Black Smoke: African Americans and the United States of Barbecue


Manage episode 293019559 series 2359032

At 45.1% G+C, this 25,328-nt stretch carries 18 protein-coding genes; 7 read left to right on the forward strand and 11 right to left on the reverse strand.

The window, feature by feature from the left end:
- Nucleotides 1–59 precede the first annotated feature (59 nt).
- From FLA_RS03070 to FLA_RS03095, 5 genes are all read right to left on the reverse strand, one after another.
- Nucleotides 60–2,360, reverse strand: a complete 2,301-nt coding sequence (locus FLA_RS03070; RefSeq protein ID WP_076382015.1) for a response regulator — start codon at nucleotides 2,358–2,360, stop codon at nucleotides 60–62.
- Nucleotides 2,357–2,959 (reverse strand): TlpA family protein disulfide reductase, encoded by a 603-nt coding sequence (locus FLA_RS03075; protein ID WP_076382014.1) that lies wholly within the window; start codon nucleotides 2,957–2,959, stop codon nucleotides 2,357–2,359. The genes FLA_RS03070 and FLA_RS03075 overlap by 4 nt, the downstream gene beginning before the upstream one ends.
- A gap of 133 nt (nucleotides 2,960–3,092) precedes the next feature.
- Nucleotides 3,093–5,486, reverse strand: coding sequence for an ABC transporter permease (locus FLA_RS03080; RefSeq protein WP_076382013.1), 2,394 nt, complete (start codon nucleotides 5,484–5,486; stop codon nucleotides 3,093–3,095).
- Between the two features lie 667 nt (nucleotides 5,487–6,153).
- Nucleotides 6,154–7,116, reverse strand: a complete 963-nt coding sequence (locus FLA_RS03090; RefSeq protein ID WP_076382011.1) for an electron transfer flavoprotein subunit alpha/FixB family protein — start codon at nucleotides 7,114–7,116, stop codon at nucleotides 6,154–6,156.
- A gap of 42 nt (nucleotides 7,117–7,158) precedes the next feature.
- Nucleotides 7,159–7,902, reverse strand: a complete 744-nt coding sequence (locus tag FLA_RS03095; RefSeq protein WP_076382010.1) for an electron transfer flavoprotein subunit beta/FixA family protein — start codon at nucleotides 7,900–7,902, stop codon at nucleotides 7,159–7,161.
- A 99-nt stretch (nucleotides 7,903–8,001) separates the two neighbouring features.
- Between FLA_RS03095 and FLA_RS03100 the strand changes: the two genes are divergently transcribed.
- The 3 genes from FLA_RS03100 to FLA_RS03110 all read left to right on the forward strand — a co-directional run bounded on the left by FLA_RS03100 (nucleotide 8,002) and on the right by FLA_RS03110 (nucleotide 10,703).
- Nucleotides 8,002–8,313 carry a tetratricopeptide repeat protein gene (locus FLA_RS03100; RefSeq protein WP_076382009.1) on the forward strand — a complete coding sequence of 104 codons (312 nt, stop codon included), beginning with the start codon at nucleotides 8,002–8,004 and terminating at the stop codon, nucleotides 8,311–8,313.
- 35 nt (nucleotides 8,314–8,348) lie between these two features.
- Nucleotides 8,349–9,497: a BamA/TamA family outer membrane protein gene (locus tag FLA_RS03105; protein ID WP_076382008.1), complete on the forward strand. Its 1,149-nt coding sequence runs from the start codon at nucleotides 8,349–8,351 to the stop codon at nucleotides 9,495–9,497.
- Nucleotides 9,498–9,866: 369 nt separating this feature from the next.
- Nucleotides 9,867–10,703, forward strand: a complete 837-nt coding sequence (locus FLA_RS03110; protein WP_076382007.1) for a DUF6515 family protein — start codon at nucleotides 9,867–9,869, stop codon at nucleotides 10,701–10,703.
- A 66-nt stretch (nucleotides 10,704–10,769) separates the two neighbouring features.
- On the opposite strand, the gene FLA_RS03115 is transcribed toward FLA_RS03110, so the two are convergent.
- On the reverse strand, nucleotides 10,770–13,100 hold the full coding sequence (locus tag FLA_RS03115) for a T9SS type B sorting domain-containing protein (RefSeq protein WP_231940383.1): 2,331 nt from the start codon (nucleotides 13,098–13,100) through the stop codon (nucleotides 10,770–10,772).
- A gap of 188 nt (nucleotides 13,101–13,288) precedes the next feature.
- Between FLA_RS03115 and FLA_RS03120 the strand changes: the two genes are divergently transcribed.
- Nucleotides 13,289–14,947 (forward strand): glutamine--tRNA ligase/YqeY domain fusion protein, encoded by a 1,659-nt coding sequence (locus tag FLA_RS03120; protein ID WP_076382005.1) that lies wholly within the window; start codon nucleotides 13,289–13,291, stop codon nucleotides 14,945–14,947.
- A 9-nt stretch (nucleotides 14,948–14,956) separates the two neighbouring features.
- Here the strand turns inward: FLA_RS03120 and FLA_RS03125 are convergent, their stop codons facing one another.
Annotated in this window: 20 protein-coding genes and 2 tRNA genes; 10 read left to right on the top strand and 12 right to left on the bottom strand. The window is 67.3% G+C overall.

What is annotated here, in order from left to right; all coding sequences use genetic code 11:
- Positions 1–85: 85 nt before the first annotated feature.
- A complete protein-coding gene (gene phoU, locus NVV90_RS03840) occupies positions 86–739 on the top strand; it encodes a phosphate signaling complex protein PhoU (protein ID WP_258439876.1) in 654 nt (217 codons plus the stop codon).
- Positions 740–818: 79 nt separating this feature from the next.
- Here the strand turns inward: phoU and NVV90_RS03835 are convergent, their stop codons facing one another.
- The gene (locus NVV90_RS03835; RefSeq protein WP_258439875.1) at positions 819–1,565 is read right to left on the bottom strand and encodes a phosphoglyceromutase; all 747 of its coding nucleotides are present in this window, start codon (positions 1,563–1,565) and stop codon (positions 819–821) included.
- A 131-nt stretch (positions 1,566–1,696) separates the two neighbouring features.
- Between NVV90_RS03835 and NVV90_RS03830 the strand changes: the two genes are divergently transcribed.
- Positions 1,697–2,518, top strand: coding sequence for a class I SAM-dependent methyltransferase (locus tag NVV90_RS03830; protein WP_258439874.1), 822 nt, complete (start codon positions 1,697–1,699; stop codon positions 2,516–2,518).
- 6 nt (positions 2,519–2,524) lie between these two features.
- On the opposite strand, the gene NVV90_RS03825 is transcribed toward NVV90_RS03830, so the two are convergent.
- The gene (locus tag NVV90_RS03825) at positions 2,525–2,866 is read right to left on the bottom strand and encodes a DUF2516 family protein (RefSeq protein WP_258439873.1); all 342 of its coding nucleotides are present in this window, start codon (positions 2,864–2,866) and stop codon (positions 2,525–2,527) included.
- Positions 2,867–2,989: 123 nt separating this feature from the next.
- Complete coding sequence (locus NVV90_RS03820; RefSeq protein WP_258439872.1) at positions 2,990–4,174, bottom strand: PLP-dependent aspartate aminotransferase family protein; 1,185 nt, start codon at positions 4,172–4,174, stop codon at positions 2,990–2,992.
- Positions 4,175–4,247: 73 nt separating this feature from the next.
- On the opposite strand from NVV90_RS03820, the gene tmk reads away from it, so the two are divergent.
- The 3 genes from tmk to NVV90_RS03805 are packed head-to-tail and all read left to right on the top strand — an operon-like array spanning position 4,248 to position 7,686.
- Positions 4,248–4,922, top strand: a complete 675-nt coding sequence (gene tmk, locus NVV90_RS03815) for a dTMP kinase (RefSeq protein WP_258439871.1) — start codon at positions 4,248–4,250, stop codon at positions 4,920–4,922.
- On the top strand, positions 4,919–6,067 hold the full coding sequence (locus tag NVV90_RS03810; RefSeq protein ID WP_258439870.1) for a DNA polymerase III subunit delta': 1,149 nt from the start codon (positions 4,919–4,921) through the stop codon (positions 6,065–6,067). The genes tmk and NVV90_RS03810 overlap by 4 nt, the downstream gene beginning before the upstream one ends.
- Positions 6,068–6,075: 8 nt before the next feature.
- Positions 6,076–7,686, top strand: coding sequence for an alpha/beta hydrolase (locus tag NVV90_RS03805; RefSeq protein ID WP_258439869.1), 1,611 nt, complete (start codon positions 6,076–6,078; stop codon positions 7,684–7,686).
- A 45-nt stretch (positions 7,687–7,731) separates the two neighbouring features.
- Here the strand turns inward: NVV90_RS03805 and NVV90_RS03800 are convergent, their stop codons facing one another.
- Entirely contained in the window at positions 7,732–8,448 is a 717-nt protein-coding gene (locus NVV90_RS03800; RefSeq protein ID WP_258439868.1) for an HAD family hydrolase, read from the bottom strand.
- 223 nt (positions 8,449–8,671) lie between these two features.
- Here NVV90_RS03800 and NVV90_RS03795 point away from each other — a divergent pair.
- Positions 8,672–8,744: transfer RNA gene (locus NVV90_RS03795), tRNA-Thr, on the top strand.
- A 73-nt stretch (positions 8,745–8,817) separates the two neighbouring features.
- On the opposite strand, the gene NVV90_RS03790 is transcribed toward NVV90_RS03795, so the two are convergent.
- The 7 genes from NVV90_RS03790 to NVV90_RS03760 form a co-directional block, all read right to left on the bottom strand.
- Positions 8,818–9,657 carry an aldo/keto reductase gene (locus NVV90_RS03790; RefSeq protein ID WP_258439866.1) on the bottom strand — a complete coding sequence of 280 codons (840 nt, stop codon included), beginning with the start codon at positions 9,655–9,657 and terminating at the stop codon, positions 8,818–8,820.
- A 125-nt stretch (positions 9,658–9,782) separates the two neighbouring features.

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Black Smoke: African Americans and the United States of Barbecue Presented by Adrian Miller Food Writer, Attorney, Certified Barbecue Judge Join us as James Beard Award-winning author Adrian Miller discusses the history of African American barbecue culture from his book, Black Smoke: African Americans and the United States of Barbecue. Black Smoke describes how African Americans inherited a type of cooking that fused Native American meat smoking and European grilling techniques that became known as “barbecue.” By the early 1800s, African Americans were firmly established as barbecue’s “go to” cooks. Black Smoke further explores different aspects of African American barbecue culture. You’ll find out how barbecue permeated plantation culture and spread with slavery. You’ll see the ways that African Americans made barbecue an essential part of social life in the rural South whether in religious life, politics, or special occasions. You’ll see how African Americans became barbecue’s most effective ambassadors by giving those outside the South a taste of southern barbecue as freelance caterers at special events and restaurant entrepreneurs who settled in new communities during “The Great Migration.” For generations, African Americans gave people of all types their first taste of barbecue. To accentuate this phenomenal history, Black Smoke profiles sixteen men and women who epitomized barbecue excellence. About Adrian Miller Adrian Miller is a food writer, James Beard Award winner, attorney, and certified barbecue judge who lives in Denver, Colorado. Bibliography Miller’s first book, Soul Food: The Surprising Story of an American Cuisine, One Plate at a Time won the James Beard Foundation Award for Scholarship and Reference in 2014. His second book, The President’s Kitchen Cabinet: The Story of the African Americans Who Have Fed Our First Families, From the Washingtons to the Obamas was published on President’s Day 2017. It was a finalist for a 2018 NAACP Image Award for “Outstanding Literary Work – Non-Fiction,” and the 2018 Colorado Book Award for History. Adrian’s third book, Black Smoke: African Americans and the United States of Barbecue, will be published Spring 2021. Awards In 2018, Adrian was awarded the Ruth Fertel “Keeper of the Flame Award” by the Southern Foodways Alliance, in recognition of his work on African American foodways. In 2019, Adrian received the Judge Henry N. and Helen T. Graven award from Wartburg College in Waverly, Iowa, for being “an outstanding layperson, whose life is nurtured and guided by a strong sense of Christian calling, and who is making a significant contribution to community, church, and our society.” Biography Adrian received an A.B in International Relations from Stanford University in 1991, and a J.D. from the Georgetown University Law Center in 1995. From 1999 to 2001, Miller served as a special assistant to President Bill Clinton with his Initiative for One America – the first free-standing office in the White House to address issues of racial, religious and ethnic reconciliation. Miller went on to serve as a senior policy analyst for Colorado Governor Bill Ritter Jr. From 2004 to 2010, he served on the board for the Southern Foodways Alliance. In June 2019, Adrian lectured in the Masters of Gastronomy program at the Università di Scienze Gastronomiche (nicknamed the “Slow Food University”) in Pollenzo, Italy. He is currently the executive director of the Colorado Council of Churches and, as such, is the first African American, and the first layperson, to hold that position. Social Media Facebook: Soul Food Scholar Page Instagram: @soulfoodscholar Twitter: @soulfoodscholar Recorded via Zoom on May 19, 2021

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